Contrary to secularism, secularity can recognize the intrinsic dignity of the human person and avoid discrimination on account of people’s beliefs. For this reason, it is capable of establishing an authentic alliance between peoples and nations — human rights are found in nature, and not provided by the state.
To conclude this series, I can only suggest a few courses of action we may take to establish a civilization of justice and love.
First of all, secularism should be unmasked and be exposed as it is — contradictory, intolerant and antihuman.
This critique is exclusively addressed to the ideology, not to persons. Secularists may be well-intentioned when promoting a religion-free society. They may sincerely believe that religion is evil or illusionary and that the churches do not have any social rights. Nonetheless, they unwillingly promote an irrational and despotic creed whose effects will be devastating for the entire society.
In conversations, e-mails, letters to the editor and articles, we should explain that secularity is the only possible way to respect human rights and the only source for authentic justice, social flourishing and world peace. Islamic confessionalism and fundamentalist secularism can only lead to tensions and conflicts.
Open to truth, we must engage effectively in debate with mutual respect, dialogue and honesty.
The New Fundamentalists: Beyond Tolerance, by Legionary Father Daniel Brandenburg [editor’s note: published by Circle Press, affiliated with the Register], offers a good example of respectful analysis and positive proposals about the cultural problem we are facing today.
Christianity, especially the Catholic Church, has to do a better job of showing how much good it does for society. The historical contribution of Christianity in all areas of human life is immeasurable. Read, for instance, Thomas Woods’ book on How the Catholic Church Built Western Civilization.
Thousands of schools, colleges, charities and hospitals — including more than half of the hospitals operating in Africa — are run by faith-based institutions. The Church is blamed for the spread of AIDS due to her opposition to contraception, but 25% of the world’s AIDS victims are taken care of in Catholic hospices. The Catholic Community of Sant’Egidio has played an effective role in resolving conflict in Mozambique and other African countries.
More often than not, faith-based groups work without financial help from local and federal governments.
Thanks to her schools, the Catholic Church in Spain saves the national state from paying $6.13 million a year in education. Over half a million poor are assisted in Spanish Catholic institutions. The Church generates countless people who heroically give themselves to others, but we do not hear much from secularist “Father Damians” and “Mother Teresas.”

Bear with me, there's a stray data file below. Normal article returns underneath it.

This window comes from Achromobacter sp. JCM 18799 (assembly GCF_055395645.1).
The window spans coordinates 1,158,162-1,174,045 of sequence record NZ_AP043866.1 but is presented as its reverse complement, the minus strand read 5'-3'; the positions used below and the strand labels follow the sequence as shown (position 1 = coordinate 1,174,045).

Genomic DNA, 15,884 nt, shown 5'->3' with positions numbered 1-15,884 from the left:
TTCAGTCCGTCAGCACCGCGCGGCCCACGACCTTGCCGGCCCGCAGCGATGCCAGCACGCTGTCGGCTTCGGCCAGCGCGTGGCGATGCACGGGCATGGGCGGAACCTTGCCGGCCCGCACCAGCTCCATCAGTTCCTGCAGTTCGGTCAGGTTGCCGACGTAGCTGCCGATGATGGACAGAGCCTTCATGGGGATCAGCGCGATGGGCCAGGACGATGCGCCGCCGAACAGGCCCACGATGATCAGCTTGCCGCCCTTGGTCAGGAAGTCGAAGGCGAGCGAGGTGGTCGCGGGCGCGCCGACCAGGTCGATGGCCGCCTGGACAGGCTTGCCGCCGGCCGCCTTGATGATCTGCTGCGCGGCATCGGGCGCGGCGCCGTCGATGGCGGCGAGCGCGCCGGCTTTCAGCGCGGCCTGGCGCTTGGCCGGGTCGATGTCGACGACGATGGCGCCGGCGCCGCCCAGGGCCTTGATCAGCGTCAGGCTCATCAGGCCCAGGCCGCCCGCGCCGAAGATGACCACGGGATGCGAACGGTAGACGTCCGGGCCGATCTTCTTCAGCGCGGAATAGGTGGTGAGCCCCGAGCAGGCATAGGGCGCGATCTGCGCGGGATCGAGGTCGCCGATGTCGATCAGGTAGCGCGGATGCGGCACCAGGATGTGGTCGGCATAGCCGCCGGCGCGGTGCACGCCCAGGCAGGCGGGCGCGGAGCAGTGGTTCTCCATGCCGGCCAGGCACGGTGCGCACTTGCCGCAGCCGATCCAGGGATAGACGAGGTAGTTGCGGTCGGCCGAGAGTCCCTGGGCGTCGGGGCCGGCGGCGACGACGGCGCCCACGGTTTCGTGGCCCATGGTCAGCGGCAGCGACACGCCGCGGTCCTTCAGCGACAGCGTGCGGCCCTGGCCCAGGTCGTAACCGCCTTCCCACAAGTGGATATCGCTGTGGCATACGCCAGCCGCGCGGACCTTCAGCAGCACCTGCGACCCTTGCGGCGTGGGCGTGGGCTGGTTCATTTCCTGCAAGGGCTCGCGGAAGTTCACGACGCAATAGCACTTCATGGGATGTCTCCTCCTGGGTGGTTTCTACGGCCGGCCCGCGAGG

Proper public response to secularizing traditions may offer a lasting lesson.
On Nov. 9, 2005, the Catholic League started a boycott against Wal-Mart, citing discrimination against Christians. The next day, WorldNetDaily.com flagged this story on its website as the lead news story.
This led to a string of interviews on talk radio around the nation. By Nov. 11, Wal-Mart folded and the Catholic League called off its boycott.
We should not be afraid of publicly displaying our religious convictions and symbols.
Legal action can be taken whenever religious liberty is threatened. National public interest law firms that protect the free expression of religious traditions, like the Beckett Fund and the Thomas More Law Center, are commendable.
One can write letters to political leaders, expressing one’s concern about religious liberty. Believers should also bring their religious outlook into business, the media, the entertainment industry, politics and public responsibilities.
The key to the future is the formation of our children in the faith, in critical thinking and in a fair knowledge of history.
Witnessing to our religious beliefs ands values is certainly the most effective peaceful weapon we have at our disposal.
We should not be afraid. Secularism is a monster fed by powerful organizations, media outlets and political establishments, but it is a monster with clay feet. Its weaknesses are too strong. By trying to annihilate the deepest and indelible longings of the human heart — eternal life, transcendence, lasting love and meaning — and by trying to build on sand a dreamy sociopolitical utopia, secularism, like communism, is doomed to catastrophic failure.
Sooner or later, the clay feet will melt and the monster will collapse.
Legionary Father Alfonso Aguilar
teaches philosophy at
Rome’s Regina Apostolorum College.
- January 4-10, 2009